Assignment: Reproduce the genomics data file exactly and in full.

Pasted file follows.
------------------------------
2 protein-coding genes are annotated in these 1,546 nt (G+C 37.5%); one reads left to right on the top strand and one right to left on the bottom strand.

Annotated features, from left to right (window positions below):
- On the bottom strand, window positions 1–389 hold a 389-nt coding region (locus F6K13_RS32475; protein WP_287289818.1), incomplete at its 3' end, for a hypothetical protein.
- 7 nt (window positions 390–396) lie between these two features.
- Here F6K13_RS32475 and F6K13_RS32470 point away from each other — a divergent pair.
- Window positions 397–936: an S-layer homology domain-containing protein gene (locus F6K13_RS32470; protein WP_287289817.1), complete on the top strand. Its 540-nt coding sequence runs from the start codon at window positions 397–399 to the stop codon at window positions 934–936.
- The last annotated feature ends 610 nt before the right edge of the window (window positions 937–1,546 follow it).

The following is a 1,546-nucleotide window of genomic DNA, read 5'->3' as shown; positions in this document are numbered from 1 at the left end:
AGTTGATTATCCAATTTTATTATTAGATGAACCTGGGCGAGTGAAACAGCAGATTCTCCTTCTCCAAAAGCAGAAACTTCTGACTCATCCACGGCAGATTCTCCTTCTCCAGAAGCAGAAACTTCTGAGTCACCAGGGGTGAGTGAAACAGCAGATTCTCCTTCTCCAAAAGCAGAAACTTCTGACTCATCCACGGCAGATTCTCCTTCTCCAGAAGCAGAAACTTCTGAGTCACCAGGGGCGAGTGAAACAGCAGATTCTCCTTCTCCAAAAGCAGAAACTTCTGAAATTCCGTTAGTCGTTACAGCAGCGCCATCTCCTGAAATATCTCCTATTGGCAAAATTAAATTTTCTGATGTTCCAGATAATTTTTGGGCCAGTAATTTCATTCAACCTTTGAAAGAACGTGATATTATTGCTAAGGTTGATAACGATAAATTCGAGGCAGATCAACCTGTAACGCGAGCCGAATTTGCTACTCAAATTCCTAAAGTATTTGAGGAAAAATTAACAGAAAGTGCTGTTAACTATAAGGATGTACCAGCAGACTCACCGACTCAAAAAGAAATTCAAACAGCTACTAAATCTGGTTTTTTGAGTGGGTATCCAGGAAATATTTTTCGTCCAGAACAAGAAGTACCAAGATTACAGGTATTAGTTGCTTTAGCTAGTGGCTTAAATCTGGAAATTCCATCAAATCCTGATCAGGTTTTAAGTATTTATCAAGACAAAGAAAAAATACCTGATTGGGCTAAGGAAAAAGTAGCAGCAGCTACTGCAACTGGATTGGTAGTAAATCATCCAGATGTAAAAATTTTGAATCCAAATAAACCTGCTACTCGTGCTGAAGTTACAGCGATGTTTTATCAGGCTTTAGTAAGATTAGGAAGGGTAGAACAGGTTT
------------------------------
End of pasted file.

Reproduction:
2 protein-coding genes are annotated in these 1,546 nt (G+C 37.5%); one reads left to right on the top strand and one right to left on the bottom strand.

Annotated features, from left to right (window positions below):
- On the bottom strand, window positions 1–389 hold a 389-nt coding region (locus F6K13_RS32475; protein WP_287289818.1), incomplete at its 3' end, for a hypothetical protein.
- 7 nt (window positions 390–396) lie between these two features.
- Here F6K13_RS32475 and F6K13_RS32470 point away from each other — a divergent pair.
- Window positions 397–936: an S-layer homology domain-containing protein gene (locus F6K13_RS32470; protein WP_287289817.1), complete on the top strand. Its 540-nt coding sequence runs from the start codon at window positions 397–399 to the stop codon at window positions 934–936.
- The last annotated feature ends 610 nt before the right edge of the window (window positions 937–1,546 follow it).

The following is a 1,546-nucleotide window of genomic DNA, read 5'->3' as shown; positions in this document are numbered from 1 at the left end:
AGTTGATTATCCAATTTTATTATTAGATGAACCTGGGCGAGTGAAACAGCAGATTCTCCTTCTCCAAAAGCAGAAACTTCTGACTCATCCACGGCAGATTCTCCTTCTCCAGAAGCAGAAACTTCTGAGTCACCAGGGGTGAGTGAAACAGCAGATTCTCCTTCTCCAAAAGCAGAAACTTCTGACTCATCCACGGCAGATTCTCCTTCTCCAGAAGCAGAAACTTCTGAGTCACCAGGGGCGAGTGAAACAGCAGATTCTCCTTCTCCAAAAGCAGAAACTTCTGAAATTCCGTTAGTCGTTACAGCAGCGCCATCTCCTGAAATATCTCCTATTGGCAAAATTAAATTTTCTGATGTTCCAGATAATTTTTGGGCCAGTAATTTCATTCAACCTTTGAAAGAACGTGATATTATTGCTAAGGTTGATAACGATAAATTCGAGGCAGATCAACCTGTAACGCGAGCCGAATTTGCTACTCAAATTCCTAAAGTATTTGAGGAAAAATTAACAGAAAGTGCTGTTAACTATAAGGATGTACCAGCAGACTCACCGACTCAAAAAGAAATTCAAACAGCTACTAAATCTGGTTTTTTGAGTGGGTATCCAGGAAATATTTTTCGTCCAGAACAAGAAGTACCAAGATTACAGGTATTAGTTGCTTTAGCTAGTGGCTTAAATCTGGAAATTCCATCAAATCCTGATCAGGTTTTAAGTATTTATCAAGACAAAGAAAAAATACCTGATTGGGCTAAGGAAAAAGTAGCAGCAGCTACTGCAACTGGATTGGTAGTAAATCATCCAGATGTAAAAATTTTGAATCCAAATAAACCTGCTACTCGTGCTGAAGTTACAGCGATGTTTTATCAGGCTTTAGTAAGATTAGGAAGGGTAGAACAGGTTT